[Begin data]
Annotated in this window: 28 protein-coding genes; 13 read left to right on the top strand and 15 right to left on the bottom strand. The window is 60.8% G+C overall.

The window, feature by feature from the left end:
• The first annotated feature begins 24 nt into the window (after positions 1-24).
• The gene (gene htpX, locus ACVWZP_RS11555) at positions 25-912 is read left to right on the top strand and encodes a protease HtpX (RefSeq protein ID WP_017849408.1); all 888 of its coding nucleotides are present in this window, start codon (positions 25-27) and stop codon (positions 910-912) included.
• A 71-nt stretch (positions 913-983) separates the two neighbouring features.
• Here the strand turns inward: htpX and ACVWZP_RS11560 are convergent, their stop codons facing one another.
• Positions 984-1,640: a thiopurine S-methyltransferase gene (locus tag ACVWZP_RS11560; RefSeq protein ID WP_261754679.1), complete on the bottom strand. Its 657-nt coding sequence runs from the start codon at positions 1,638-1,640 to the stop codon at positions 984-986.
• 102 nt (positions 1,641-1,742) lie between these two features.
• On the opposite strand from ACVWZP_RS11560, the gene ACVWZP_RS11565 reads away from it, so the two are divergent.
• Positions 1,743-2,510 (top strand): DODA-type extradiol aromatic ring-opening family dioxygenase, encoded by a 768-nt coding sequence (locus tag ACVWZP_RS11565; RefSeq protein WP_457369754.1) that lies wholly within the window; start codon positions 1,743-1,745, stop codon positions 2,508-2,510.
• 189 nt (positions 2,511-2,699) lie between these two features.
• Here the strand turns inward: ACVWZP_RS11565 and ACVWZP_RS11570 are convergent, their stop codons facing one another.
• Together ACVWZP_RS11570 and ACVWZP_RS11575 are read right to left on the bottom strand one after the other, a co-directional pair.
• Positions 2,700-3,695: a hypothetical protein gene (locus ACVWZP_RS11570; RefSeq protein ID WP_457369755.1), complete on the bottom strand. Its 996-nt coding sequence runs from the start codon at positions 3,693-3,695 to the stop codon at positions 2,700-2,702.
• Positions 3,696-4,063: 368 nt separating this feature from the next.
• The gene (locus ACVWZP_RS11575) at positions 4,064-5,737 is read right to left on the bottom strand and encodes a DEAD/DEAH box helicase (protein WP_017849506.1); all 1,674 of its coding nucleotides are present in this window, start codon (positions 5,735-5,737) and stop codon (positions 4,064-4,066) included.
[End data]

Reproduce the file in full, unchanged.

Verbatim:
Annotated in this window: 28 protein-coding genes; 13 read left to right on the top strand and 15 right to left on the bottom strand. The window is 60.8% G+C overall.

The window, feature by feature from the left end:
• The first annotated feature begins 24 nt into the window (after positions 1-24).
• The gene (gene htpX, locus ACVWZP_RS11555) at positions 25-912 is read left to right on the top strand and encodes a protease HtpX (RefSeq protein ID WP_017849408.1); all 888 of its coding nucleotides are present in this window, start codon (positions 25-27) and stop codon (positions 910-912) included.
• A 71-nt stretch (positions 913-983) separates the two neighbouring features.
• Here the strand turns inward: htpX and ACVWZP_RS11560 are convergent, their stop codons facing one another.
• Positions 984-1,640: a thiopurine S-methyltransferase gene (locus tag ACVWZP_RS11560; RefSeq protein ID WP_261754679.1), complete on the bottom strand. Its 657-nt coding sequence runs from the start codon at positions 1,638-1,640 to the stop codon at positions 984-986.
• 102 nt (positions 1,641-1,742) lie between these two features.
• On the opposite strand from ACVWZP_RS11560, the gene ACVWZP_RS11565 reads away from it, so the two are divergent.
• Positions 1,743-2,510 (top strand): DODA-type extradiol aromatic ring-opening family dioxygenase, encoded by a 768-nt coding sequence (locus tag ACVWZP_RS11565; RefSeq protein WP_457369754.1) that lies wholly within the window; start codon positions 1,743-1,745, stop codon positions 2,508-2,510.
• 189 nt (positions 2,511-2,699) lie between these two features.
• Here the strand turns inward: ACVWZP_RS11565 and ACVWZP_RS11570 are convergent, their stop codons facing one another.
• Together ACVWZP_RS11570 and ACVWZP_RS11575 are read right to left on the bottom strand one after the other, a co-directional pair.
• Positions 2,700-3,695: a hypothetical protein gene (locus ACVWZP_RS11570; RefSeq protein ID WP_457369755.1), complete on the bottom strand. Its 996-nt coding sequence runs from the start codon at positions 3,693-3,695 to the stop codon at positions 2,700-2,702.
• Positions 3,696-4,063: 368 nt separating this feature from the next.
• The gene (locus ACVWZP_RS11575) at positions 4,064-5,737 is read right to left on the bottom strand and encodes a DEAD/DEAH box helicase (protein WP_017849506.1); all 1,674 of its coding nucleotides are present in this window, start codon (positions 5,735-5,737) and stop codon (positions 4,064-4,066) included.